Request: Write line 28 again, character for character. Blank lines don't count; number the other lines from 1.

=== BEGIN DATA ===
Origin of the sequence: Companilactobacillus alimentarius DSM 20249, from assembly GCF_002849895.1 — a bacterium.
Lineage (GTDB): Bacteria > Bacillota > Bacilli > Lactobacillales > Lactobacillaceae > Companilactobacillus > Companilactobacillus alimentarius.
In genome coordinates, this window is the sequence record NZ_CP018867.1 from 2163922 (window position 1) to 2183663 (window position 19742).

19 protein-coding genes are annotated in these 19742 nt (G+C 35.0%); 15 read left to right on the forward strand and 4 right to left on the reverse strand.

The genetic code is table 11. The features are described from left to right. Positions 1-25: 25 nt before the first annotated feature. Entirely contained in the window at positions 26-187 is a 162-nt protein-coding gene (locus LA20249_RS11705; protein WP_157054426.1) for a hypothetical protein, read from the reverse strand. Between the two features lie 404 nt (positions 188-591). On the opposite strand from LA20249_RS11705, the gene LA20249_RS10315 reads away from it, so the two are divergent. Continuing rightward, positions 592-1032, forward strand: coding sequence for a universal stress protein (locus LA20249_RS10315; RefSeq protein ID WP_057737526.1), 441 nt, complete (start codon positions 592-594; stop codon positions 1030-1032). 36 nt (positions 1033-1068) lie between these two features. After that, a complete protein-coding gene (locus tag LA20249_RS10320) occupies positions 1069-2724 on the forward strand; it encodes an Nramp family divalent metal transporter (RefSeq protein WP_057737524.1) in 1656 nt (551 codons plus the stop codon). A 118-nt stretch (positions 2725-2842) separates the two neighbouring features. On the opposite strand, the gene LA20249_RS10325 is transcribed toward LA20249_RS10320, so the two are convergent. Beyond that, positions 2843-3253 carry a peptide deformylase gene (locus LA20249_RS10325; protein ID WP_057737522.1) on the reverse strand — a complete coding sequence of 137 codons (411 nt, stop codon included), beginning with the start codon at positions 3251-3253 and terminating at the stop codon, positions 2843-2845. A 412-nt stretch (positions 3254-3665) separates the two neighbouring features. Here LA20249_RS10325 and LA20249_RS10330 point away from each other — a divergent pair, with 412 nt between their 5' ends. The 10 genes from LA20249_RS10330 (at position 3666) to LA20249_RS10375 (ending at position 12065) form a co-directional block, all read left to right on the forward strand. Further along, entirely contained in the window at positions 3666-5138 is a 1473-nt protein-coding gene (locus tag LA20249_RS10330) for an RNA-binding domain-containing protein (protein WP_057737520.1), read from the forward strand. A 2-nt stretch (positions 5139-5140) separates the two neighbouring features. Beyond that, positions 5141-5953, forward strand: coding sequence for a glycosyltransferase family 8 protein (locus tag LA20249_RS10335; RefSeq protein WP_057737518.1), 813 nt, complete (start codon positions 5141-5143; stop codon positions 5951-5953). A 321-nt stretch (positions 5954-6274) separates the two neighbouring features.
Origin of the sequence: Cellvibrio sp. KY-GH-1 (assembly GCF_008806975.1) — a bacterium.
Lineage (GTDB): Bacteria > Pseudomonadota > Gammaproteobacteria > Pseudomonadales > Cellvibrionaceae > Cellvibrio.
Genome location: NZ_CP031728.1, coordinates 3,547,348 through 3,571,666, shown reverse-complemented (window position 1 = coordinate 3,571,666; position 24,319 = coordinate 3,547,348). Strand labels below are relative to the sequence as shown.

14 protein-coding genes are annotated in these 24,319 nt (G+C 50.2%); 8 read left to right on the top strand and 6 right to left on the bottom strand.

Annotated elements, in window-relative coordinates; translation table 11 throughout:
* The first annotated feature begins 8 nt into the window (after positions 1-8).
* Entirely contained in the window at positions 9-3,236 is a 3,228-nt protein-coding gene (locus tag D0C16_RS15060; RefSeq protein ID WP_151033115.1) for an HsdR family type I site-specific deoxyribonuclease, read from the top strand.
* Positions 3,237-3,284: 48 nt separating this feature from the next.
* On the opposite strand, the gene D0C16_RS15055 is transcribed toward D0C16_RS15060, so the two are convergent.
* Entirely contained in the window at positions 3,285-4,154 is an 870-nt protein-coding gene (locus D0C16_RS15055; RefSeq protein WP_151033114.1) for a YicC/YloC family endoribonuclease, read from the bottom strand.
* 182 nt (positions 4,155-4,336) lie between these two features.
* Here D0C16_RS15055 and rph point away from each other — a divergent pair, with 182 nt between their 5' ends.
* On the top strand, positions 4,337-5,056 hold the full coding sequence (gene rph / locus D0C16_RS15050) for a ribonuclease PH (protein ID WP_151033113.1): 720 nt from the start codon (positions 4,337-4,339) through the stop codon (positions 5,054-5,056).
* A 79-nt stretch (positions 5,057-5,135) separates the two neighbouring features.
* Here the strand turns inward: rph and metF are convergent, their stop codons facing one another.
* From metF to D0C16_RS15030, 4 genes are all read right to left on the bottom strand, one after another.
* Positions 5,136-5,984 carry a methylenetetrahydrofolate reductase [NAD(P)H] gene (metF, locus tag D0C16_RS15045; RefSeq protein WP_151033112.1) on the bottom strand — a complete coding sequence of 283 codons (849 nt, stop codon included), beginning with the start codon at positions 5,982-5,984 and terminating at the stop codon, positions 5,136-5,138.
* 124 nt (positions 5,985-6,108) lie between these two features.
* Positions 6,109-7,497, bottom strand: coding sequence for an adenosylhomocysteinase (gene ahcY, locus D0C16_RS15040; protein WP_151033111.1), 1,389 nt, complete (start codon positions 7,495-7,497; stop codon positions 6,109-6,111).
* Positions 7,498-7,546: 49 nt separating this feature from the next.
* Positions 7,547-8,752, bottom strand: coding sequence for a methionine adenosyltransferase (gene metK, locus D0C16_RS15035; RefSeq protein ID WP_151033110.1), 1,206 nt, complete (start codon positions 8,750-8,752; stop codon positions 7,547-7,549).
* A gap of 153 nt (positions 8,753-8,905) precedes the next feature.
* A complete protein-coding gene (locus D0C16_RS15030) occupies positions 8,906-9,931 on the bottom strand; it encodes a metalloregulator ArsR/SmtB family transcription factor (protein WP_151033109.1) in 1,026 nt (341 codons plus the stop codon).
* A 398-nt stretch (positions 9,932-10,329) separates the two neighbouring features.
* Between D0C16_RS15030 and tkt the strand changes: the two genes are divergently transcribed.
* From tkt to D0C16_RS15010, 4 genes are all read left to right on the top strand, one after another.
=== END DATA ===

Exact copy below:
* A complete protein-coding gene (locus D0C16_RS15030) occupies positions 8,906-9,931 on the bottom strand; it encodes a metalloregulator ArsR/SmtB family transcription factor (protein WP_151033109.1) in 1,026 nt (341 codons plus the stop codon).